What are BCAA’s

what are BCaas
BCAA’s are known as Branch Chain Amino Acids and are made up from the essential amino acids leucine, isoleucine, and valine. These 3 amino acids combined make up roughly 33% of our skeletal muscle and play a very important role in numerous biological processes within the body, perhaps most important for athletes is protein synthesis which is the production of proteins in cells from amino acids to build and increase muscle mass.

What Do BCAA’s Do Pre-Workout?

BCAA’s have been shown to reduce muscle breakdown during intense training by creating a more anabolic environment within the working muscles, therefore a lot of athletes will take BCAA’s pre-workout to ensure their training becomes more anabolic and less catabolic, especially bodybuilders wanting to keep muscle mass. Furthermore it must be noted BCAA’s are actually metabolised in the muscles and not the stomach, which is one unique property that scientists believe is responsible for their anti-catabolic properties.

what are bcaa’s What Do BCAA’s Do Post-Workout?

Whilst BCAA’s have been shown to help athletes before training, it also seems they have benefits after training as well. Specifically this is related to the amino acid leucine and how it increases protein synthesis. As previously stated protein synthesis is a term used to describe the synthesis of new skeletal muscle proteins. When it happens on a larger scale it’s known as muscular hypertrophy and it’s basically the process that athletes want when they are looking to increase the size of their muscles. Now resistance training provides the necessary stimulus to your muscles for them to repair and regrow bigger, however the initial bout exercise actually results in a negative net protein balance i.e. overall muscle breakdown (S.M Phillips, 1997). This negative net protein balance must be counteracted as soon as possible straight after your workout if you want to start building muscle and scientists are in agreement that the best way to do this is to ingest a quick releasing protein such as whey concentrate with the amino acid leucine. Until this is consumed it’s believed the protein balance will remain negative and the ‘stimulus’ of weight training will be ineffective (T.A. Gautsch, 1998).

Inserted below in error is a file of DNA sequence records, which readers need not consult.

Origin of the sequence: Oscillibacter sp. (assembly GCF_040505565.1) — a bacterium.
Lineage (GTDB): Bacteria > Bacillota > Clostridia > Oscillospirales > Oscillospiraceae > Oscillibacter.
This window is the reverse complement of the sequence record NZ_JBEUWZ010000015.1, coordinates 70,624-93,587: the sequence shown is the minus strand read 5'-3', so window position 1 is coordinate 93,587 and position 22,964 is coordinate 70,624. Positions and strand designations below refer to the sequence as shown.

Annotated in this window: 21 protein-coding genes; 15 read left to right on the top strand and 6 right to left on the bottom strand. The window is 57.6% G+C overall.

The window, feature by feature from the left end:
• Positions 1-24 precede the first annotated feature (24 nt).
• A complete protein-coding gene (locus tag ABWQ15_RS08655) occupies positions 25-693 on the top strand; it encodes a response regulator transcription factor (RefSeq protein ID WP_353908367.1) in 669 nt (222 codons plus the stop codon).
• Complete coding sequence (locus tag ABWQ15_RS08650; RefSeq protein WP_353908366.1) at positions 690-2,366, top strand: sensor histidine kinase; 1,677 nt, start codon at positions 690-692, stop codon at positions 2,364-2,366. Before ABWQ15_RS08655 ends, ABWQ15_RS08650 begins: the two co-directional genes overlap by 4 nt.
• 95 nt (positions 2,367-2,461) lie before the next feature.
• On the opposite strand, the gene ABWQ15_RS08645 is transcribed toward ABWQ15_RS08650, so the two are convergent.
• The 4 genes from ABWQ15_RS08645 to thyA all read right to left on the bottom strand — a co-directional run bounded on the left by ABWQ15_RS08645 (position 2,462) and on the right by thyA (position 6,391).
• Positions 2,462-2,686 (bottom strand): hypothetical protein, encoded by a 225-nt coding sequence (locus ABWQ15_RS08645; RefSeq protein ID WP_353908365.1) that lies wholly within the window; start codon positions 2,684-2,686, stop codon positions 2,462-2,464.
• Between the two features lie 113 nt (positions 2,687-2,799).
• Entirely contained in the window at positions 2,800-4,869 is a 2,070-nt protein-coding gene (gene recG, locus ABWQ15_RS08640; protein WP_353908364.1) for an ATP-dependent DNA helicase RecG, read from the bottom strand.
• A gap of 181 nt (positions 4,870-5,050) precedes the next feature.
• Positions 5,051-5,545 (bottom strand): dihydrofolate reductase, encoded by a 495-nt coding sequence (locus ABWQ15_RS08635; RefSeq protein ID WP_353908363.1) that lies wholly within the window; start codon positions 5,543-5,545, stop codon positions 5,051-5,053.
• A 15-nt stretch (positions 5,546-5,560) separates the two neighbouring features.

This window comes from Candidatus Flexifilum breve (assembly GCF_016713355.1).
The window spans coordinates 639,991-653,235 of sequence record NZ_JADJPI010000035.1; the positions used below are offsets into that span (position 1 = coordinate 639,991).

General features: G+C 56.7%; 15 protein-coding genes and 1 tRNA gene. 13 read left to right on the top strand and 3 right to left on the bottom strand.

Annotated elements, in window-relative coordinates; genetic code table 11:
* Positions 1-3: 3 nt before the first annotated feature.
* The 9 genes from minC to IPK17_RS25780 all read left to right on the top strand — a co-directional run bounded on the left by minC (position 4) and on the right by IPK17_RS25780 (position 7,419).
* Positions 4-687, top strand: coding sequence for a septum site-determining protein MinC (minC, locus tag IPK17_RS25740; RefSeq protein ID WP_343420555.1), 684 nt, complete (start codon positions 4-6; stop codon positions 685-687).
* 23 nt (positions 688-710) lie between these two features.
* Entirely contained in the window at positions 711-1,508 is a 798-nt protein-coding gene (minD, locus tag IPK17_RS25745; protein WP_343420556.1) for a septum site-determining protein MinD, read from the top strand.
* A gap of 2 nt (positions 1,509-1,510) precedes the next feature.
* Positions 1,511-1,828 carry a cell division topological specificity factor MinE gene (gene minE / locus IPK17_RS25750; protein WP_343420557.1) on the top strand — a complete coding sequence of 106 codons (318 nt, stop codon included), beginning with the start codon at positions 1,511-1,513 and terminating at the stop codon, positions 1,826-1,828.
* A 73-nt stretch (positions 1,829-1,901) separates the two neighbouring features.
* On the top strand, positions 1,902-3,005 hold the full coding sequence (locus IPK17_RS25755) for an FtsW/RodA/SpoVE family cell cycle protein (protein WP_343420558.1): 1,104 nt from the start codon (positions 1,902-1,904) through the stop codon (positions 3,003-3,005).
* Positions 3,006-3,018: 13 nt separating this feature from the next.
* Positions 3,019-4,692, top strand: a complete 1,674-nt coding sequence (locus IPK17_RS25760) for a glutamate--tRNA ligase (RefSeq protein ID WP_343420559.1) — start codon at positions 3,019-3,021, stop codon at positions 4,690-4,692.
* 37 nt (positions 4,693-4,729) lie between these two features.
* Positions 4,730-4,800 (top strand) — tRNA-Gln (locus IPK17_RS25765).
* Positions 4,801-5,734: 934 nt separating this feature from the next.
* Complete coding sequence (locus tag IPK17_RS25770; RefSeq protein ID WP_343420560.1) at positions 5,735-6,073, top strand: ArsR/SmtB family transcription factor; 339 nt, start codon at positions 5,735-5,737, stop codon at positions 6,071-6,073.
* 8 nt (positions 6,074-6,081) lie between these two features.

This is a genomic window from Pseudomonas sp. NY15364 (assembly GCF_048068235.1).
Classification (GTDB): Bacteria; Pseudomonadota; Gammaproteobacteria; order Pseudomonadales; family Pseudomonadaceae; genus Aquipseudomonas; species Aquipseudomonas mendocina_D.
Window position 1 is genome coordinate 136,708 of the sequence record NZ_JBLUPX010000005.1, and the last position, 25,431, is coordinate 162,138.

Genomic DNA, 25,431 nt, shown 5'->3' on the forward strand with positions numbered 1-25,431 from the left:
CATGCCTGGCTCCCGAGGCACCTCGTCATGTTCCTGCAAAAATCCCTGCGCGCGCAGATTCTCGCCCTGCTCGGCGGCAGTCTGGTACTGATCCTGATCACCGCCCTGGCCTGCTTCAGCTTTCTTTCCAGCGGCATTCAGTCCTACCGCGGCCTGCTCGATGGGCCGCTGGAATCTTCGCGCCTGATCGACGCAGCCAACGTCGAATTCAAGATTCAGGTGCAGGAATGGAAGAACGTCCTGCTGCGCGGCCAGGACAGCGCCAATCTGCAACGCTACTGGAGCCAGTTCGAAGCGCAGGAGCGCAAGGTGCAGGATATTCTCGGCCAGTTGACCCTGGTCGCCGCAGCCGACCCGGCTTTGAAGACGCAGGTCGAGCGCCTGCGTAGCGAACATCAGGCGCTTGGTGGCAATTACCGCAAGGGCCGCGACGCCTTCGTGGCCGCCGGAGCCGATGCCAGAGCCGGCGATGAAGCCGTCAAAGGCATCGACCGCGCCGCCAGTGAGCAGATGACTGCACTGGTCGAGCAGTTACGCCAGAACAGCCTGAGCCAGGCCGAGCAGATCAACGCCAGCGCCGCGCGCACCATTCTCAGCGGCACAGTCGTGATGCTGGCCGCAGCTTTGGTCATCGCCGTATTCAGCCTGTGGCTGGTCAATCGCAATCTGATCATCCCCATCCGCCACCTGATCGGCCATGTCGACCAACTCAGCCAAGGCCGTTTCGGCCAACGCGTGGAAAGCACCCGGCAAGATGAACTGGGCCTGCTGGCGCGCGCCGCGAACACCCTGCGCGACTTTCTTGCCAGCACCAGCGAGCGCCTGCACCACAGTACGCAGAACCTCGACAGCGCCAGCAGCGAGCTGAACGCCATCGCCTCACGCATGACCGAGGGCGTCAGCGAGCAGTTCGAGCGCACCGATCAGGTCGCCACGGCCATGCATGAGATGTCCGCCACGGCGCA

BCAA’s For Recovery

As well as helping to preserve muscle mass and also increase protein synthesis post workout, studies have also shown BCAA’s can help maintain a healthy immune system during periods of intense training when it could become compromised. According to researchers at the Department of Physiology and Biophysics at the Institute of Biomedical Sciences in Brazil, it does this by favourably interfering with the body’s lymphocytes. These are a type of cell within the body that help to fight viruses and infection.

References:

Bennet WM, Connacher AA, Scrimgeour CM, Smith K and Rennie MJ (1989) ‘Increase in anterior tibialis muscle protein synthesis in healthy man during mixed amino acid infusion: studies of incorporation of leucine.’ Clinical Science, 1989 April;76 (4):447-54
Reinaldo A Bassit, Leticia A Sawada, Reury F.P Bacurau, Franciso Navarro, Eivor Martins Jr, Ronaldo V.T Santos, Erico C Caperuto, Patricia Rogeri nad Luis F.B.P Costa Rosa (2002) ‘Branched-chain amino acid supplementation and the immune response of long-distance athletes’ Nutrition, Volume 18, Issue 5, May 2002, Pages 376-379
Yoshiharu Shimomura, Taro Murakami, Naoya Nakai, Masaru Nagasaki, and Robert A. Harris (2004) ‘Exercise Promotes BCAA Catabolism: Effects of BCAA Supplementation on Skeletal Muscle during Exercise’ The Journal Of Nutrition, June 1, 2004 vol. 134 no. 6 1583S-1587
Eva Blomstrand and Bengt Saltin (2001) ‘BCAA intake affects protein metabolism in muscle after but not during exercise in humans’ American Journal Of Physiology, Endocrinology and Metabolism, August 1, 2001 vol. 281 no. 2 E365-E374
Negro M, Giardina S, Marzani B and Marzatico F (2008) ‘Branched-chain amino acid supplementation does not enhance athletic performance but affects muscle recovery and the immune system.’ Journal Of Sports Medicine and Physical Fitness , 2008 Sep;48(3):347-51.
Bassit RA, Sawada LA, Bacurau RF, Navarro F and Costa Rosa LF (2000) ‘The effect of BCAA supplementation upon the immune response of triathletes.’ Medicine and Science Sports and Exercise. 2000 Jul; 32(7):1214-9.